At age 25, Starlin Castro’s already a three-time All-Star, but the Cubs don’t really know what they’re going to get out of their shortstop from one night to the next.
That’s not a comforting thought for a team that’s seven games over .500 on June 15 and on pace for 90 wins.
But Joe Maddon – the fifth manager Castro has played for during his six seasons in the big leagues – continues to stress the positives and defend someone the Cubs hoped would develop into a franchise player.
“I know when he makes a mistake, it seems to be amplified,” Maddon said before bad weather postponed Monday night’s game against the Cleveland Indians at Wrigley Field. “But for the most part, I think he’s done a pretty good job.”
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May could have been Castro’s worst overall month since getting promoted from Double-A Tennessee five years ago. He hit .221 with a .539 OPS and committed eight errors in 28 games.
That followed a superb April where Castro looked more engaged at shortstop and energized by the possibility of playing for a contender, hitting .325 with a .758 OPS.
Maybe those walk-off hits against the Cincinnati Reds on back-to-back nights at Wrigley Field over the weekend mean things are beginning to click again.
“I’ve started feeling pretty good,” Castro said. “You just (have to be) ready to hit the fastball. I can hit the slider for a strike, or a curveball for a strike. Any breaking ball for a strike I could hit. The little problem that I had was looking for too many offspeed (pitches). And when they threw me the fastball, I’d be late. Now, I’m back looking for my fastball and getting ready for whatever pitch they throw me.”
After years of being the lightning rod and getting singled out for criticism, the Cubs are putting a positive spin on Castro. Probably because he is already such an accomplished player (912 career hits) with a good attitude in the clubhouse and a reasonable contract that could keep him under club control through 2020.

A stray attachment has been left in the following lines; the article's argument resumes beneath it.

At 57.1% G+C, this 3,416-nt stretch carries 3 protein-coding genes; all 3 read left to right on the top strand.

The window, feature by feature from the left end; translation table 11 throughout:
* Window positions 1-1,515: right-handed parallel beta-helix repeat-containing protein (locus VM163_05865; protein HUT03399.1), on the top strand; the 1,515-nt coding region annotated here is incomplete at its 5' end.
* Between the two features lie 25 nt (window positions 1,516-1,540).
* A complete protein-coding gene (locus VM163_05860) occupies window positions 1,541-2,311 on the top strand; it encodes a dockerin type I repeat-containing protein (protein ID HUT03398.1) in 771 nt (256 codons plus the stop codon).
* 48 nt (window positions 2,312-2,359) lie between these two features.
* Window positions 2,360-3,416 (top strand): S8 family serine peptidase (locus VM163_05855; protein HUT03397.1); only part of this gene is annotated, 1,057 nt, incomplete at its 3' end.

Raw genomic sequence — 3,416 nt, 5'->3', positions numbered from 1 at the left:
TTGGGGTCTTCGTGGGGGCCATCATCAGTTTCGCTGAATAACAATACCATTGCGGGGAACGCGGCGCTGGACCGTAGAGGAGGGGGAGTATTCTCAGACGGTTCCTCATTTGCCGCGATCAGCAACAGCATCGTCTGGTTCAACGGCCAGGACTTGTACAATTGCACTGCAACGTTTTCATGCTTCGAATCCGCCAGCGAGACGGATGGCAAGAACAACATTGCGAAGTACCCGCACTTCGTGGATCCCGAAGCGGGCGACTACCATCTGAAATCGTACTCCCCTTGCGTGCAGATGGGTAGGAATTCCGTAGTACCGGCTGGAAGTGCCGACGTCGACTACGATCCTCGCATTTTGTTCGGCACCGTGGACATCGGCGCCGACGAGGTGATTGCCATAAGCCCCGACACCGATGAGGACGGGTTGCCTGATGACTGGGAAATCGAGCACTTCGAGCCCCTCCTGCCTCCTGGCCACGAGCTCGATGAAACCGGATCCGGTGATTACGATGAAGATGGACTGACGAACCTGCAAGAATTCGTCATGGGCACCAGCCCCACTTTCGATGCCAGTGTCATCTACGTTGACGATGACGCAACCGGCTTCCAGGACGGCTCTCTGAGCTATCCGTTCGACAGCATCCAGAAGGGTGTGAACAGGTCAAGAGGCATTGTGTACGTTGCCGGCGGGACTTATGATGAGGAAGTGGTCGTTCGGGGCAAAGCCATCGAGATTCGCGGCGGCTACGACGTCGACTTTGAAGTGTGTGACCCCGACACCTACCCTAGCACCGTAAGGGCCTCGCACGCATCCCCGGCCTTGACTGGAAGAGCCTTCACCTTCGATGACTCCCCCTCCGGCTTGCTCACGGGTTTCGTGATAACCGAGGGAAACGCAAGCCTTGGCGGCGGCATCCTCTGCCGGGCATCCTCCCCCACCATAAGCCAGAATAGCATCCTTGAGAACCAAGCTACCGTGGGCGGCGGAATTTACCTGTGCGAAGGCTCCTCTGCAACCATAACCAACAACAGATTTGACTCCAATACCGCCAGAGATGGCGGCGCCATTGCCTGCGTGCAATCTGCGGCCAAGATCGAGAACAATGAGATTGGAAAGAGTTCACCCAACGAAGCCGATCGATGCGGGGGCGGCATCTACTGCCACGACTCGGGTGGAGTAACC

And the marketing campaign also wouldn’t hurt in case Theo Epstein’s front office has any ideas about shaking up their middle infield at some point in the future.
“I think he’s getting better,” Maddon said of Castro. “He just works so hard. His work’s been great. He’s hit in the past. He’s hit at a very high level in the past, which tells me he’s going to do it again.
“We’ve talked about (how) I think he’s trying a little bit too hard sometimes. That’s where I think that rollover groundball comes from – trying to do too much. The last two nights, in big moments, line drive up the middle, line drive in the gap. And I’ve always said to him: I’d like to see left-center be his left-field foul line. Meaning to not try to pull the ball so much.
“Overall, defensively, again, his biggest problem’s been a routine play. He’s made a lot of great plays, and he’s messed up on a couple routine things.”
Also remember Castro would never have gotten to this point if he didn’t have uber-confidence, mental toughness and enough control of his emotions to be the same guy every day.
“That’s part of the game,” Castro said. “We get some hot (streaks), we get some cold, but the most important thing is we try to be on one level.”